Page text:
Genetic variation, clonal diversity and breeding system in sedges (Carex)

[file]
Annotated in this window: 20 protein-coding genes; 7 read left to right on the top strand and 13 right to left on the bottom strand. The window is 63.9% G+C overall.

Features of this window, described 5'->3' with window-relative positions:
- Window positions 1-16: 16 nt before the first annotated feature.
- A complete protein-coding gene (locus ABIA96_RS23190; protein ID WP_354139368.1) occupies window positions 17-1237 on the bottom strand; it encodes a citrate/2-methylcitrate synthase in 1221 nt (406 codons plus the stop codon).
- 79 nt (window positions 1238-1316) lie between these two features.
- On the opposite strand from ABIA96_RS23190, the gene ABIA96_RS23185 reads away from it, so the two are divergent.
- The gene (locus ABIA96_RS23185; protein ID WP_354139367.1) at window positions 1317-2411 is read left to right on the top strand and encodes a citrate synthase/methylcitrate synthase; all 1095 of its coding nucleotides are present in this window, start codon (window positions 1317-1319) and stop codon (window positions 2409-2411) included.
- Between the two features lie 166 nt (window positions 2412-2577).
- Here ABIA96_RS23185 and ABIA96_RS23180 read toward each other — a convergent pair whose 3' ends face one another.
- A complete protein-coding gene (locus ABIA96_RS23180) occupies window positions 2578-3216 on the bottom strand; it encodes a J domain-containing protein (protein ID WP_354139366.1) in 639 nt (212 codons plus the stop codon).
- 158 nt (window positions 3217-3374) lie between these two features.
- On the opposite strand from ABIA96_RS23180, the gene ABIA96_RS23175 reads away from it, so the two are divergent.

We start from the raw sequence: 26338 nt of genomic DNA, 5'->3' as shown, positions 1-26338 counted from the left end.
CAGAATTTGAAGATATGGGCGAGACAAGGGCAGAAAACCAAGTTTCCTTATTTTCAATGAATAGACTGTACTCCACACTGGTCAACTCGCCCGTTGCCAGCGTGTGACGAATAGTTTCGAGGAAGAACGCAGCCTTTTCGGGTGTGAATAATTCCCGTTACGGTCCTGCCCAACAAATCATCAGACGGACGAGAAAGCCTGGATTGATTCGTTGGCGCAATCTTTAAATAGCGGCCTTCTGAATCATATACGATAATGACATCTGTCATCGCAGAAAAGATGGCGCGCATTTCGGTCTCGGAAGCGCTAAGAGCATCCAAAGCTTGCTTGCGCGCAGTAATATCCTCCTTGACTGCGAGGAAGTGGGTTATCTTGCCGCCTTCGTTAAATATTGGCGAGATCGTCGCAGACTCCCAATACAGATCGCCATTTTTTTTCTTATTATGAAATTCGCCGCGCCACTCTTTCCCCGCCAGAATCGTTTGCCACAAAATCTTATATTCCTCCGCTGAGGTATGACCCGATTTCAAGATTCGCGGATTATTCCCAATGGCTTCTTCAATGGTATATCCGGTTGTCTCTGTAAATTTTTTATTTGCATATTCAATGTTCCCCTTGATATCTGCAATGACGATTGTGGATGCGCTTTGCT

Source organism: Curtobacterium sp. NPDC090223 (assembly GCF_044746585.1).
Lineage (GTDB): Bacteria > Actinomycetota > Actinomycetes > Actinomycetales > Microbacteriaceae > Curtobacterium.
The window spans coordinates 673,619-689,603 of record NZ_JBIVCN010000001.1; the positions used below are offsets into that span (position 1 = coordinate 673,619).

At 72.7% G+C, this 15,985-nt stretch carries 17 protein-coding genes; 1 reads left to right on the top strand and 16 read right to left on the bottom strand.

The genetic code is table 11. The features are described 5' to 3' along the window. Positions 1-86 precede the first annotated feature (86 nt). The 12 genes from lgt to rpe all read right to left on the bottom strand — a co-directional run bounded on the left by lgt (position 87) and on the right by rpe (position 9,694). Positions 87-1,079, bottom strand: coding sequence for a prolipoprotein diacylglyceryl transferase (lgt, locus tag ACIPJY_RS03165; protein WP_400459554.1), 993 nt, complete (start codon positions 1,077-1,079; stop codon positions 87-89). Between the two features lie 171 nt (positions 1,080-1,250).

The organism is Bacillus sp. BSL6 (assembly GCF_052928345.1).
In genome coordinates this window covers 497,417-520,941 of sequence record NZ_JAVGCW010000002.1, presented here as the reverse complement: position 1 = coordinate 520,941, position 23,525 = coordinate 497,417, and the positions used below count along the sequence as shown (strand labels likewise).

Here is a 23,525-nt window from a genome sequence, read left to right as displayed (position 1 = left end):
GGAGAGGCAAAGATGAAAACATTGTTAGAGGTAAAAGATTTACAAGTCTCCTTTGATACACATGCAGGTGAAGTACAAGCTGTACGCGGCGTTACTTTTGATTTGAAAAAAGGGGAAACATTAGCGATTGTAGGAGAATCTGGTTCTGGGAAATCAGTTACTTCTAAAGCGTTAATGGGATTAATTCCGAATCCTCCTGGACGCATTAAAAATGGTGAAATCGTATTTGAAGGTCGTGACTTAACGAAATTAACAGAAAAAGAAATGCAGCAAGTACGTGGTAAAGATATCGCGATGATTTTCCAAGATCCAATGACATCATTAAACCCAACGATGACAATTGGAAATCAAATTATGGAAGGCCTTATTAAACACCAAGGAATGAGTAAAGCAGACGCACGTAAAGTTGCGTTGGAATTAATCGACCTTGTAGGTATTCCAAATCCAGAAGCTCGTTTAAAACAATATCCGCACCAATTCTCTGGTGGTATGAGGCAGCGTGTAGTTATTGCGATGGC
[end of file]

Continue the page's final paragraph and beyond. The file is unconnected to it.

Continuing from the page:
Abstract: In this thesis I investigate genetic variation in clonal plants within the wind-pollinated plant family Cyperaceae and, in particular, in species of Carex. Clonal diversity and the spatial distribution of clones (genets) within populations was investigated in Carex bigelowii (in Iceland and Scandinavia) and C. arenaria (within the species' entire distributional range in W Europe). Both species reproduce mainly by vegetative growth, via rhizomes with long internodes between shoots, and seedling recruitment in established populations is extremely rare or absent. The C. bigelowii populations show high levels of clonal diversity but Ð contrary to predictions based on the extensive clone structure Ð little interdigitation of genets within local patches. Carex arenaria populations are generally multiclonal, but there appear to be some monoclonal populations in SW Europe. A literature survey of of allozyme data in species of Cyperaceae revealed a strong correlation between clonal growth form and plant breeding system. While caespitose species are generally inbreeding and show little within-population variation, rhizomatous species are outcrossing and have high levels of within population variation. Allozyme investigations of the rhizomatous sedges Carex arenaria, C. bigelowii, C. caryophyllea and C. ericetorum, suggest that these four species are all outbreeders. Carex arenaria, has, however, unusually low overall levels of genetic variation for a rhizomatous sedge. This lack of variation was interpreted in terms of the species' history of glacial survival and postglacial spread. The species-pair C. caryophyllea and C. ericetorum was investigated for ecological amplitude and niche separation in mixed populations in Alvar grassland communities. The two species showed an almost complete overlap in habitat niche, but had partially separate flowering periods. There was a phenological window for pollen transfer from C. caryophyllea to C. ericetorum and allozyme data suggest that there may be gene flow from C. caryophyllea to C. ericetorum.
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